While dwelling on cloud nine, too blissfully in love to even think about the future, the fool never once gives her a hint that she is in any way different from his other conquests. Blinded by his emotions, he is incapable of noticing her concern increase as the months slide by and is thus foolishly oblivious to the approaching hour of judgement. Miss William’s ardour becomes gradually tinged with unease. Unease changes incrementally into insecurity and finally into truculent resentment. Maybe she only intends to teach Beano a little lesson. But she meets Podger at the fatal party. Podger can tell a loose end when he sees one. He is a man who plans other people’s futures for a living. He immediately plans hers to include him and pops the proverbial. Good little chapel girl dissolves into tears: she thought it would never happen to her. Podger, the bastard, has freshly scented handkerchief and 450 horses gift-wrapped by Mulliner Park Ward at the ready. End of story. The best laid plans of mice and men, indeed!

The last of the Arnolfinis: redux

What to do now, asks a distraught Beano upon realizing this monstrous gaffe? Turn to the dratted Harker, apparently! So while Beano and Mrs H. overcome linguistic barriers in the library and J-M paces up and down in the hall, like an expectant father banished from the OP, I gaze out morosely over the wreckage of my grand scheme. It seems I was never destined to play Jeeves to Beano’s Wooster, nor to offer my ample, all-absorbing shoulder to set the Arnolfini wheel of fortune on its corrected course, after developing and refining a strategy of some considerable subtlety, of which I was rightly proud. My efforts and ingenuity have all been for nought, despite having enlisted the professional expertise of the deadly and skilful Jean-Michel, a man who now turns out to be surprisingly soft for one who has, at least on his own account, committed unmentionable acts of international skulduggery on behalf of his nation throughout the darkest heart of Africa.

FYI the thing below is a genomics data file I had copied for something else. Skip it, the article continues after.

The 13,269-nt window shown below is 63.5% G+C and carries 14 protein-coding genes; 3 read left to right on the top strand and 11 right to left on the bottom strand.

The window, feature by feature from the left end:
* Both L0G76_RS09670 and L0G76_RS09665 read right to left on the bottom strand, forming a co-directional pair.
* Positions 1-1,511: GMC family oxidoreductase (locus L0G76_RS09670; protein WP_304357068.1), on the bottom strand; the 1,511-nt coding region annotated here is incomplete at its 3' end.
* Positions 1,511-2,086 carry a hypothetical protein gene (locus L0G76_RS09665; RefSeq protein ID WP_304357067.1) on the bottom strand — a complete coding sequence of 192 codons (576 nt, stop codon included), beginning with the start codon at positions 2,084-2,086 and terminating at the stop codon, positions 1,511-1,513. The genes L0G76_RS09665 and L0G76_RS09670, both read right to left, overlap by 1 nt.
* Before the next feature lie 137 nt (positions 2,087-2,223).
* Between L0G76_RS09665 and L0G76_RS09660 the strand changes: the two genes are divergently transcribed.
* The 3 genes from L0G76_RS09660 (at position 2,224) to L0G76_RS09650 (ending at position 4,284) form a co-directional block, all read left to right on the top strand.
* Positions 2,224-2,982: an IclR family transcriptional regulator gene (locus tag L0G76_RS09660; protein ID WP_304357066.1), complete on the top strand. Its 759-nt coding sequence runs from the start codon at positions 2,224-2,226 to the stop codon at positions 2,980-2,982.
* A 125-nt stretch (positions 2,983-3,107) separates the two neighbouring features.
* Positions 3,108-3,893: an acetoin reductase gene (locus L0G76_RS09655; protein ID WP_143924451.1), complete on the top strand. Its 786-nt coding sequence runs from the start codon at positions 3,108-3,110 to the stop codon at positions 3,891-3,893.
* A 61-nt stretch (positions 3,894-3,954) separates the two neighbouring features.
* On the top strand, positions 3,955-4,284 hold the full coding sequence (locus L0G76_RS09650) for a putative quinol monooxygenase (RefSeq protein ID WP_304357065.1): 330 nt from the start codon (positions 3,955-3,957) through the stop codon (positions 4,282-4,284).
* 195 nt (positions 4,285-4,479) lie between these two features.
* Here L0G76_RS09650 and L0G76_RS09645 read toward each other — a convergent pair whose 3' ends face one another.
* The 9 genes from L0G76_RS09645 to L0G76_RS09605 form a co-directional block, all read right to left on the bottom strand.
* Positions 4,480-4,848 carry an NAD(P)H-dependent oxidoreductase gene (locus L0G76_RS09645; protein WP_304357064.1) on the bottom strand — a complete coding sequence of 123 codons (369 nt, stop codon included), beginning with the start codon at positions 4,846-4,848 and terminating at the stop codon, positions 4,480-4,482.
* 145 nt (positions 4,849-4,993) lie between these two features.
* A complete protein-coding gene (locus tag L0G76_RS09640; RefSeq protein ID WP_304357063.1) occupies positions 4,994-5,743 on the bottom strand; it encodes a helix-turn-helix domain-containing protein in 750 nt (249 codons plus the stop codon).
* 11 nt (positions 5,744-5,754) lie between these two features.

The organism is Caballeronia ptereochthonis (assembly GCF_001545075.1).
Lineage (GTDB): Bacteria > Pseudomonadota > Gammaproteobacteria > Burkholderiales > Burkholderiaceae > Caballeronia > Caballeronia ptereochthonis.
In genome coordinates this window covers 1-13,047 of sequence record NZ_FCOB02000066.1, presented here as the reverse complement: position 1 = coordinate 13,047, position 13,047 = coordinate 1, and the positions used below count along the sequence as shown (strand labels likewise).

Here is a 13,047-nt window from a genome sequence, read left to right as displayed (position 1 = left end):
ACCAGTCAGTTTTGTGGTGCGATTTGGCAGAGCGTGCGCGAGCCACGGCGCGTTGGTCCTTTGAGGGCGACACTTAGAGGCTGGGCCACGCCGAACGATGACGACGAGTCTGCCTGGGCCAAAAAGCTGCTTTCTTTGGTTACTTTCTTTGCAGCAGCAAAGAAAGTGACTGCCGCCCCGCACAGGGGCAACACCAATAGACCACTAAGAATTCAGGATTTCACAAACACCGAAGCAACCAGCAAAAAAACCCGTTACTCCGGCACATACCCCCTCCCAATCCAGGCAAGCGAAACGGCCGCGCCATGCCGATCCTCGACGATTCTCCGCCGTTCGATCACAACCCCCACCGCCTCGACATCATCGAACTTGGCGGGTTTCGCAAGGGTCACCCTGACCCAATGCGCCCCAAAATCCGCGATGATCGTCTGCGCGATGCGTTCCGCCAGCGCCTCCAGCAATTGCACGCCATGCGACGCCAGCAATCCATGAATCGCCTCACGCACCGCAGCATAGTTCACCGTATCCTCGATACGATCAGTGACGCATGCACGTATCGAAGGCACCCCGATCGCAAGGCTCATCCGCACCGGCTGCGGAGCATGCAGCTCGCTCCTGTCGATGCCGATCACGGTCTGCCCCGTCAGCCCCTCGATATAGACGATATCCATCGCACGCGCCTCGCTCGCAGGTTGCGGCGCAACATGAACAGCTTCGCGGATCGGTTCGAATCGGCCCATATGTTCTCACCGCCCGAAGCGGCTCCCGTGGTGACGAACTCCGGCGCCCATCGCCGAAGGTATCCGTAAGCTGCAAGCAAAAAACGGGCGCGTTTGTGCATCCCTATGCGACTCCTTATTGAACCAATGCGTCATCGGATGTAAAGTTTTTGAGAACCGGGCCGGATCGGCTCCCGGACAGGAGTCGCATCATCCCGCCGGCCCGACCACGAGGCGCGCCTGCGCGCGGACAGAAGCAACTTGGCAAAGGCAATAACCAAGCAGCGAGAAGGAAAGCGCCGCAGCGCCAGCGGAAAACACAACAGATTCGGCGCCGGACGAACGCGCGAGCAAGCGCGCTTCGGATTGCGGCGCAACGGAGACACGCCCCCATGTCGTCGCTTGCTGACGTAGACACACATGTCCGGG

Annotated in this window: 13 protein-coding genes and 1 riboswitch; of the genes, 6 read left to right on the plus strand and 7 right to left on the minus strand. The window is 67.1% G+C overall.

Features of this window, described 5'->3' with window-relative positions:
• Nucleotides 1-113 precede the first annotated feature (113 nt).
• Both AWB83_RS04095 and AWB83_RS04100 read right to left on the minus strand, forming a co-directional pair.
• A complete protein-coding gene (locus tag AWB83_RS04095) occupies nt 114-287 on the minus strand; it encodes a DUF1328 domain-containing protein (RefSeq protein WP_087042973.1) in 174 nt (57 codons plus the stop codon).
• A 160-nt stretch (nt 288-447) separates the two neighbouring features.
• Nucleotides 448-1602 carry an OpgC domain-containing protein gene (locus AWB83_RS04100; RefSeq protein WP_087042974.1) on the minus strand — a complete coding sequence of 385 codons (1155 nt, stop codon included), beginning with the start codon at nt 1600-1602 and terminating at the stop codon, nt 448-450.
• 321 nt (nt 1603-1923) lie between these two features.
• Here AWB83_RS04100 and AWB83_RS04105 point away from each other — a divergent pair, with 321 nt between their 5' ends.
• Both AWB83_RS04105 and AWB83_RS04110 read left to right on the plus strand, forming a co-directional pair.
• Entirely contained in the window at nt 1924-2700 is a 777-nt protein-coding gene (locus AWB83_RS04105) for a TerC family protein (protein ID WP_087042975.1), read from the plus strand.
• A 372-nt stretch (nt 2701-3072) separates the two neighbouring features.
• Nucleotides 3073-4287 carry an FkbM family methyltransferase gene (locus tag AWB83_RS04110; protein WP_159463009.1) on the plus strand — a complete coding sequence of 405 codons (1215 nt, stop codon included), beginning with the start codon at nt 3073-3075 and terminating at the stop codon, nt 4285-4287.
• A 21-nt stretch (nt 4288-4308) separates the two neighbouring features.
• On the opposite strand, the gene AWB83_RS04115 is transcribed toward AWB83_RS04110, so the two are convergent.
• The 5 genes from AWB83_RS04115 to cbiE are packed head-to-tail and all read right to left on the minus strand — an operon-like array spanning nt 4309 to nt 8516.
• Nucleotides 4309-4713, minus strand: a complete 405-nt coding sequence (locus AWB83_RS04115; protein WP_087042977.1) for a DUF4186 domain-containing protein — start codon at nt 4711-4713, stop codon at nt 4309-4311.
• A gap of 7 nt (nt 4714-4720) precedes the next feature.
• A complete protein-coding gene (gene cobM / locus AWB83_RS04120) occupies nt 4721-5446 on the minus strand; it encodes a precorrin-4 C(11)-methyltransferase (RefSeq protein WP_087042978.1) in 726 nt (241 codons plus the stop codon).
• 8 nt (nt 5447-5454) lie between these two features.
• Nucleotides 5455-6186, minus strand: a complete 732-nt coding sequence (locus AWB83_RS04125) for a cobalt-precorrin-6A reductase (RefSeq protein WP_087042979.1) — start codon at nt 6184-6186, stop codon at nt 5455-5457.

A single phone-call from a contrite and humbled Beano, a heartfelt and genuine confession of love, a simple question put in all sincerity and the whole world looks different. The marriage is set for the 26th of March and Podger, the superb and magnanimous, in an act close to self-immolation, is apparently going to lend the couple his car for the day! Never in my life have I been so wrong about someone.

Edwin Drood